The Build.

Very simple build. Starting with the bottom board, lay a 1 x 12 @6 ft pine board, flat across a pair of saw horses or work bench. Cut two 1 x 12 boards into 12 pieces-measuring 11 inches long. Cut one 1 x 12 board into 6 pieces-measuring 10 inches long, these are going to be your dividers. The bottom two rows will be the 11 inch dividers, and the top row is going to use the 10 inch divider. Starting at the outside edges, flush the sides of the dividers to the side of the flat pine board,  pre-drill holes and screw them in from the bottom.

pre-drill

Mark all the dividers on each side center of the board to easily see their center. Using a gap of 14 1/8, mark on the side of the flat 1 x 12 mark out along the board. To make things go quicker, I cut some scrap wood at 14 1/8 and mark my lines using it along the piece, aligning it with the previous line before it. Line up the marks on the front and back and screw in using finishing nails from the bottom side of the flat 1 x 12.

Using a KregJig Pocket hole, drill 4 holes into the side of the remaining dividers, and mark out two more 1 x 12 with 14 1/8 inch lines across it (keep in mind 3/4 of inch from each end to account for the flush mounted side dividers. Once all KregJig pocket holes are done, place another 1 x 12 @6ft, across the top of the bottom row with dividers. Screw into place, using a rafter square or small level, to ensure the divider is perpendicular to the top and bottom boards, and screw into place. You will also want to utilize the rafter to ensure the divider is straight from front to back.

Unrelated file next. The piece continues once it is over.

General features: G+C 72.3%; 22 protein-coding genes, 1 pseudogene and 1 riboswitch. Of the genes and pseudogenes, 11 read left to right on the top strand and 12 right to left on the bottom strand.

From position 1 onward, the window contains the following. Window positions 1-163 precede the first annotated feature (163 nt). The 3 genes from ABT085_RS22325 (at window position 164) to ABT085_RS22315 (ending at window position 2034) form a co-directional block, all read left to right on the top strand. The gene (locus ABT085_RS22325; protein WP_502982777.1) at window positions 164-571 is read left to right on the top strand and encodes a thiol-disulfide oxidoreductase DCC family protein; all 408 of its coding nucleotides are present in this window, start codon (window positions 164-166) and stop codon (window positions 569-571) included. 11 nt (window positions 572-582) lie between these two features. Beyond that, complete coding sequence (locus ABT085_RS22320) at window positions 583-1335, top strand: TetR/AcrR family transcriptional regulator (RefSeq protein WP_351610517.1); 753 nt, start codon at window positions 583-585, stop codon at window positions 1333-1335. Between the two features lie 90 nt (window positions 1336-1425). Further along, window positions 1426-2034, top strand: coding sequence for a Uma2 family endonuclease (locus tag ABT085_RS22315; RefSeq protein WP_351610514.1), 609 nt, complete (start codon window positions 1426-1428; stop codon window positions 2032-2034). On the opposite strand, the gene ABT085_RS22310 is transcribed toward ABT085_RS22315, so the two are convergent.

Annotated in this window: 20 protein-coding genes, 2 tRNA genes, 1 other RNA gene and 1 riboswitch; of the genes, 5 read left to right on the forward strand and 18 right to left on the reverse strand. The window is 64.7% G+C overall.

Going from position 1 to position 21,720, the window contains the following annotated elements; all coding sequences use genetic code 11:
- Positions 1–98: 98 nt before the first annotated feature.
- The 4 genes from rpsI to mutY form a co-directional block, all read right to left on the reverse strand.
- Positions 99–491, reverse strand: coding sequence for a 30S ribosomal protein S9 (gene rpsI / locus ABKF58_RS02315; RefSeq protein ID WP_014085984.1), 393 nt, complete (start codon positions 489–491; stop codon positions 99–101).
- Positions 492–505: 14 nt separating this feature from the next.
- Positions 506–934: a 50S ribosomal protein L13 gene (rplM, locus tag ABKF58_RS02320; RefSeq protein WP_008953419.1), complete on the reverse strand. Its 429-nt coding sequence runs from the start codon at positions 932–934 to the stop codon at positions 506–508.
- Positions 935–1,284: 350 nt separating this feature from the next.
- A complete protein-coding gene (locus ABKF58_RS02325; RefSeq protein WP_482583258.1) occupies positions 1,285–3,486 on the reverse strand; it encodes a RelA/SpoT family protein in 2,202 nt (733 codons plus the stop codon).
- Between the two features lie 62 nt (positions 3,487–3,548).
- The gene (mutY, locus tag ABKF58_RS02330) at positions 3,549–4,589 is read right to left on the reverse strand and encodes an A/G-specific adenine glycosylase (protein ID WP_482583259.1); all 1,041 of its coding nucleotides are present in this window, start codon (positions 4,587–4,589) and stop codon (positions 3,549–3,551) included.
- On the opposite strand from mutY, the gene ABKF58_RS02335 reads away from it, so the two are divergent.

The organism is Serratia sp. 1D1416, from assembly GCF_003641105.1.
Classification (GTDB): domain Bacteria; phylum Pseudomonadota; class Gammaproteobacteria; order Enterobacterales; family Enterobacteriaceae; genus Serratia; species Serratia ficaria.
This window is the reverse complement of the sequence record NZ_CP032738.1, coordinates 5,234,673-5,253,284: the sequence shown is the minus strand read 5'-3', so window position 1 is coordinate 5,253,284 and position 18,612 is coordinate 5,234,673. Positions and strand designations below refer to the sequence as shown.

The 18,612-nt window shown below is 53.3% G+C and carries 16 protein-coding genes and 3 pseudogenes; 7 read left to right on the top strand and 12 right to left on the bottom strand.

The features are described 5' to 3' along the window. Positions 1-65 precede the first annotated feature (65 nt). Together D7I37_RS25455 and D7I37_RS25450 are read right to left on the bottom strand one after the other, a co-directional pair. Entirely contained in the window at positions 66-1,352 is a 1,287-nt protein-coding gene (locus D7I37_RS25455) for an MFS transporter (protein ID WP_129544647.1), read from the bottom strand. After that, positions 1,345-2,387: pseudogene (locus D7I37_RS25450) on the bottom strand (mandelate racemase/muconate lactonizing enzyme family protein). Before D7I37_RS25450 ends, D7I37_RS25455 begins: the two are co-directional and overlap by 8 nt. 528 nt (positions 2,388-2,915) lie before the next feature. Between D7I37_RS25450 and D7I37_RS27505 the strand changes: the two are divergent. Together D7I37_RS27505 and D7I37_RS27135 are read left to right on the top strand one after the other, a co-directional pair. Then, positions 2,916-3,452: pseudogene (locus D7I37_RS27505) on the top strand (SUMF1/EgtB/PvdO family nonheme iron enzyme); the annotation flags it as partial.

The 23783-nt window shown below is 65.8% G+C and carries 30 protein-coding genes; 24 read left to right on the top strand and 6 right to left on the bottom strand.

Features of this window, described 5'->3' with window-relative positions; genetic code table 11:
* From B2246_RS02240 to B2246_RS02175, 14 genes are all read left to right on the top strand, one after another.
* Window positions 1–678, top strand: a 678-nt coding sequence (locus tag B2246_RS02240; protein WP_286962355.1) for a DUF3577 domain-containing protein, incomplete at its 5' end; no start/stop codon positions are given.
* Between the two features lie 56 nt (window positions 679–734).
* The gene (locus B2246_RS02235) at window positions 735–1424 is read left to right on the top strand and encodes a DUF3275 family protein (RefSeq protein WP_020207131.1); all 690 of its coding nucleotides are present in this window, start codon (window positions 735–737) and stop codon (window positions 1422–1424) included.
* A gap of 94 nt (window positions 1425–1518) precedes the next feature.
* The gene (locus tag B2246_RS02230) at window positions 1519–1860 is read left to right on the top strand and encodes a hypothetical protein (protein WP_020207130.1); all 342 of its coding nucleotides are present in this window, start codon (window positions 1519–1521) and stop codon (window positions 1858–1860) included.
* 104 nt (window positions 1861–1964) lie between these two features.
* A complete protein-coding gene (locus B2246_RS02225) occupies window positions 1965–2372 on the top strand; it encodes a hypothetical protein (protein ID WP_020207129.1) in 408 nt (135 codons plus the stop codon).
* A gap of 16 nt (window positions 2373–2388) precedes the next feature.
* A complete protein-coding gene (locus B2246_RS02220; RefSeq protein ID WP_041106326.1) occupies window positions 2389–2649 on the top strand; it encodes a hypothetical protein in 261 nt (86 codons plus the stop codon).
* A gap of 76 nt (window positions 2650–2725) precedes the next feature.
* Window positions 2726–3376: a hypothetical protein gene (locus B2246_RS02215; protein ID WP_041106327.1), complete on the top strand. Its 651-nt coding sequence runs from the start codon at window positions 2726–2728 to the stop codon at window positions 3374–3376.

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One the top board is installed the bottom row looks to be complete. Now using the same steps steps, install the next two level of dividers, however you will be screwing them in from the pocket holes rather than from underneath. Once the dividers are installed, again using the same steps, install the top boards.

++Quick after-action tip: Stain the boards after the completion of each level before putting on the top board, this will make the staining process much-much faster and easier.